Abu Dhabi is an appropriate place for launching an attempt to fly around the world on solar power. But after leaving the sun-drenched desert of the United Arab Emirates, Switzerland’s Solar Impulse 2 (Si2) quickly faces the real world of changing weather and night flying. Which is why solar energy is not a practical power source for aviation—or is it?

Solar Impulse is less an everyday aviation endeavor than an environmental rallying call, the round-the-world flight intended to inspire enthusiasm for renewable energy and sustainable technology. But Si2 itself is an aerospace achievement: an all-composite aircraft with the weight of a car, a wingspan greater than a Boeing 747’s and the most efficient propulsion system yet flown.

From Abu Dhabi, Si2 is planned to fly almost 19,000 nm (35,000 km) in 25 flight days over five months, with stops in Oman, India, Myanmar, China, Hawaii, the continental U.S., and Southern Europe or North Africa, before returning to Abu Dhabi. Solar Impulse co-founders Andre Borschberg and Bertrand Piccard will take turns flying, alone in an unheated, unpressurized cockpit for up to five days and nights.

Solar Impulse prototype HB-SIA was the first solar-powered manned aircraft to fly for more than 24 hr., proving the solar cells and batteries could collect and store enough energy to fly through the night. Si2, registered HB-SIB, has been designed to extend that capability to multiple days while enabling the pilot to rest, exercise and stay alert over the long flights.

With a span of 236 ft., the wing has a high aspect ratio to maximize aerodynamic efficiency, but Si2 weighs only 5,070 lb. and slightly more than a quarter of that is for the batteries. The airframe is made of carbon fiber and honeycomb; the single wingspar is 230 ft. long with 140 ribs spaced 20 in. apart to maintain the airfoil shape and rigidity. Carbon-fiber sheets weighing just 0.07 oz./sq. ft. were used in construction.

A total of 17,248 monocrystalline silicon solar cells are encapsulated in the upper-surface skins of the wing, tail and fuselage. Operating at 23% efficiency, these generate electricity to be stored in 1,395 lb. of lithium-polymer batteries housed in the nacelles for the four 17.4-hp brushless electric motors. These drive 13-ft.-dia. propellers at 525 rpm via reduction gears. Overall efficiency is a record 94%, says Solar Impulse.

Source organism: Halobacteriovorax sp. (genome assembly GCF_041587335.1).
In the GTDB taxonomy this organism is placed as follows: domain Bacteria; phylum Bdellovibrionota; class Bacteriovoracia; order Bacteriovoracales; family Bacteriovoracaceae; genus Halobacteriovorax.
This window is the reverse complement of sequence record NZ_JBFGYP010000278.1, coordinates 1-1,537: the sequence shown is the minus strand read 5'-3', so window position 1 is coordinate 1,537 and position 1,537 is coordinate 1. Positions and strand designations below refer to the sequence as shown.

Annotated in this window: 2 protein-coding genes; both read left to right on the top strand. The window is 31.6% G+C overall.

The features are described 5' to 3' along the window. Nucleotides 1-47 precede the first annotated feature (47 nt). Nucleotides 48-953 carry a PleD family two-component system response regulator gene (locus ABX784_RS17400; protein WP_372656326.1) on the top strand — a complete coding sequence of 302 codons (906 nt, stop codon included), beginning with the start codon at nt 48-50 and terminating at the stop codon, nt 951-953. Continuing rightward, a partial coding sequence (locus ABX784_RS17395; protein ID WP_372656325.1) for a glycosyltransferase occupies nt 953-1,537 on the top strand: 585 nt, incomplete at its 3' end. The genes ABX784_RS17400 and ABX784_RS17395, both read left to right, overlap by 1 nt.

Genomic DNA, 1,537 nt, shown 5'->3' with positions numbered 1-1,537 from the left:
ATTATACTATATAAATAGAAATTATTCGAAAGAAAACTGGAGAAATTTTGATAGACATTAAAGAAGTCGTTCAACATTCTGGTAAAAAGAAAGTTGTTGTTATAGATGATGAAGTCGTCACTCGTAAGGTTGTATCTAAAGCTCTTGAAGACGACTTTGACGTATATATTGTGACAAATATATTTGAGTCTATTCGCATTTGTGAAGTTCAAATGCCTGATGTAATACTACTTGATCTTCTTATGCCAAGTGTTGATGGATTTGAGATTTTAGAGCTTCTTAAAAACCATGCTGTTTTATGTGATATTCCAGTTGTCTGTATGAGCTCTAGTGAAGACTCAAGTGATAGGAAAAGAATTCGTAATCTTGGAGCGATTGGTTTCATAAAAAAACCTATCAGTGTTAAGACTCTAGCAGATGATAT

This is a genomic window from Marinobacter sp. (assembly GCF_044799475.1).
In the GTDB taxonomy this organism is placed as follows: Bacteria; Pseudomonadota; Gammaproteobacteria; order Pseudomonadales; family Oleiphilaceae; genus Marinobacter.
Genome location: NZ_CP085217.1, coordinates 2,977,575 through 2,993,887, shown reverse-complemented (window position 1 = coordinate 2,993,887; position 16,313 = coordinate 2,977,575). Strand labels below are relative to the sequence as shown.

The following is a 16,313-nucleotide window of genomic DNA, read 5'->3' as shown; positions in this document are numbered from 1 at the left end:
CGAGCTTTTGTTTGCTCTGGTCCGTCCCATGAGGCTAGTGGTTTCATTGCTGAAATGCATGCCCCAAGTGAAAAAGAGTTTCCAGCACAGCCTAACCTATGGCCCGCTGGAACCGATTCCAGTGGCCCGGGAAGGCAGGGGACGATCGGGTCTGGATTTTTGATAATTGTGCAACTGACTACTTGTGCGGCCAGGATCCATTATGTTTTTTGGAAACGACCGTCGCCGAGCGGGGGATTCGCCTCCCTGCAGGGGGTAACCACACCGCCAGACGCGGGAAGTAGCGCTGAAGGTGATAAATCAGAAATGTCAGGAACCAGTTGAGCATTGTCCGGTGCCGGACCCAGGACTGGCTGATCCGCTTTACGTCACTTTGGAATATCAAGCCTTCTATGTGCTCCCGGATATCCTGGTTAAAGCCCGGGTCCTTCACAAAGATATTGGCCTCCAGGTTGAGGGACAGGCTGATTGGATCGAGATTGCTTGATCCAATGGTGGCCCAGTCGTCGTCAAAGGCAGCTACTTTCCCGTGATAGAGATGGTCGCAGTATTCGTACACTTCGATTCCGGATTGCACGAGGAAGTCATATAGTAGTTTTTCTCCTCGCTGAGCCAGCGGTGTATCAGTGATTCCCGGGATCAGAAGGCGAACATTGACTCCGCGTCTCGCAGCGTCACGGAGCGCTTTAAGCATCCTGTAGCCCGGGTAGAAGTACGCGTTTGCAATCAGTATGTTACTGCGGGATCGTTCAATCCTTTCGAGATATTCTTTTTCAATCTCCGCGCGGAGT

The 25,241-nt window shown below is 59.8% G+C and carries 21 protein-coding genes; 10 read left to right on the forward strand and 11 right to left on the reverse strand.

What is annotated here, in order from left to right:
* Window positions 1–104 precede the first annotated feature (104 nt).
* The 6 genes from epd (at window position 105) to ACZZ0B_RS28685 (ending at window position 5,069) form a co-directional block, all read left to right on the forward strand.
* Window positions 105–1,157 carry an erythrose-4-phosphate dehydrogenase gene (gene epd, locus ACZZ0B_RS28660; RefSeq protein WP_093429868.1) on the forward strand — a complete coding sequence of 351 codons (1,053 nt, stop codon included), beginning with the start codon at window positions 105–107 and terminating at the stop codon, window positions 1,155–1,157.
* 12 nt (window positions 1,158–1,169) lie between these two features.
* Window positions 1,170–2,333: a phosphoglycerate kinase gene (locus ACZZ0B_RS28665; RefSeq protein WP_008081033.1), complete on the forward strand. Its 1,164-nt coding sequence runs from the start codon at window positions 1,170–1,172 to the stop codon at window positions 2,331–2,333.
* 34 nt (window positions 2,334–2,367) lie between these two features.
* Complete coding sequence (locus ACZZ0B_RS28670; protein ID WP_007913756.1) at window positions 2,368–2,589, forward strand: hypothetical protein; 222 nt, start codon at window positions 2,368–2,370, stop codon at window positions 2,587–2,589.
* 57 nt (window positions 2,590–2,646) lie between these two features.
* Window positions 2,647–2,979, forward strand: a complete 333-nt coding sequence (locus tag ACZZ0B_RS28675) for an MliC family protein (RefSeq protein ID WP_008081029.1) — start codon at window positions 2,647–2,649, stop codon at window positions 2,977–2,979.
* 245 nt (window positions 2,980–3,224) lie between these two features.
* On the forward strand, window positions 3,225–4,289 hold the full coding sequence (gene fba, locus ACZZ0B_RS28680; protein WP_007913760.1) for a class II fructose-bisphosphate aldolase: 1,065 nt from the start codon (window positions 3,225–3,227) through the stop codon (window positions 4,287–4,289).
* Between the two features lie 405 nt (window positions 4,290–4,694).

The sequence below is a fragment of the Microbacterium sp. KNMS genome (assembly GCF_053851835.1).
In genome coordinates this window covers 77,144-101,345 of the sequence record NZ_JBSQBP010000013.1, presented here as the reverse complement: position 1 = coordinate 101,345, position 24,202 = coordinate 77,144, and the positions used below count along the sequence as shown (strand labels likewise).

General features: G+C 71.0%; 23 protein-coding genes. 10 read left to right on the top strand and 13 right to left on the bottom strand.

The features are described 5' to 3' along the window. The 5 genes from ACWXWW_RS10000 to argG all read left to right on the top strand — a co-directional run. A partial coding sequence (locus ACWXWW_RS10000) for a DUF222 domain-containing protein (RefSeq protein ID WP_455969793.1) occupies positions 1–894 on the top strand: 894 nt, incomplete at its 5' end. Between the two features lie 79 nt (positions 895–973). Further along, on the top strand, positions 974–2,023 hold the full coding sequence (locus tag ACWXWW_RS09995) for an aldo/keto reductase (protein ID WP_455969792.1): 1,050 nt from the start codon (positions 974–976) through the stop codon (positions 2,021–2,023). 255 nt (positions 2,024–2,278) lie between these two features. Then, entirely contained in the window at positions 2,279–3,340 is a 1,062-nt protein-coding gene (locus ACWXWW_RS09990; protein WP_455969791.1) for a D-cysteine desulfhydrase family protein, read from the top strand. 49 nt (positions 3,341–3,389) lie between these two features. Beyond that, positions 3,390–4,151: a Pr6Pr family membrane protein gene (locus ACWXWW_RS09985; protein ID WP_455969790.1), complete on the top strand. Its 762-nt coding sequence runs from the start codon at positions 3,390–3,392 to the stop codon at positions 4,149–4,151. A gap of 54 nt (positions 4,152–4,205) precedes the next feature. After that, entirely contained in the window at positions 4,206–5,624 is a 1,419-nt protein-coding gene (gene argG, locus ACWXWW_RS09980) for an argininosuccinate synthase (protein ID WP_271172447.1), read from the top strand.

The round-the-world attempt is as much about the pilot’s endurance as the aircraft’s. Compared with the prototype, Si2 has a much larger, 134-cu.-ft. cockpit to allow the pilot to move around, and the seat, which also functions as a toilet, allows him to exercise when fully reclined. The aircraft flies up to 28,000 ft. during the day, requiring oxygen, and descends to 5,000 ft. at night to save energy.

The pilot is allowed to sleep. A monitoring and alerting system continuously checks the autopilot and will alert the pilot via a vibrating sleeve if bank angle exceeds a limit of 5 deg. Another system controls the charging thresholds and temperatures in the batteries to prevent a thermal runaway. Aircraft data are telemetered continuously to the Solar Impulse mission control center (MCC) in Monaco.

The MCC is responsible for all decisions on departures and routes, and for monitoring aircraft status and position, and the pilot. Si2 has a limited flight envelope, its low wing-loading making it sensitive to turbulence. Takeoffs and landings are at night to minimize bumpiness, and wind speeds must be less than 10 kt. The average cruise speed is expected to be only 30-55 kt.

None of that sounds like a practical aircraft. But Solar Impulse is making a statement about sustainable energy and climate change. And solar-powered aircraft are coming, although much smaller than Si2. The obvious application is to unmanned aircraft, with Google to begin tests this year of high-altitude, long-endurance UAVs for Internet delivery under Project Titan.

But there are manned aircraft, too. Colorado-based Aero Electric Aircraft is developing the Sun Flyer solar-electric training aircraft, flying a single-seat demonstrator while a two-seat prototype is built. The first two-seat solar-powered aircraft to fly is Solar Flight’s Sunseeker Duo. Low operating cost and noise are benefits. Performance is low, if perhaps adequate for a trainer or recreational aircraft.

But solar power could impact commercial aviation if hybrid turbine/electric propulsion becomes a reality. A Boeing study for NASA suggests the environmental benefits of hybridization are only substantial if the grid power used to recharge the batteries comes from renewable sources. So Solar Impulse’s message about solar power and sustainability may yet prove significant for air transport.

This article was first published on March 6.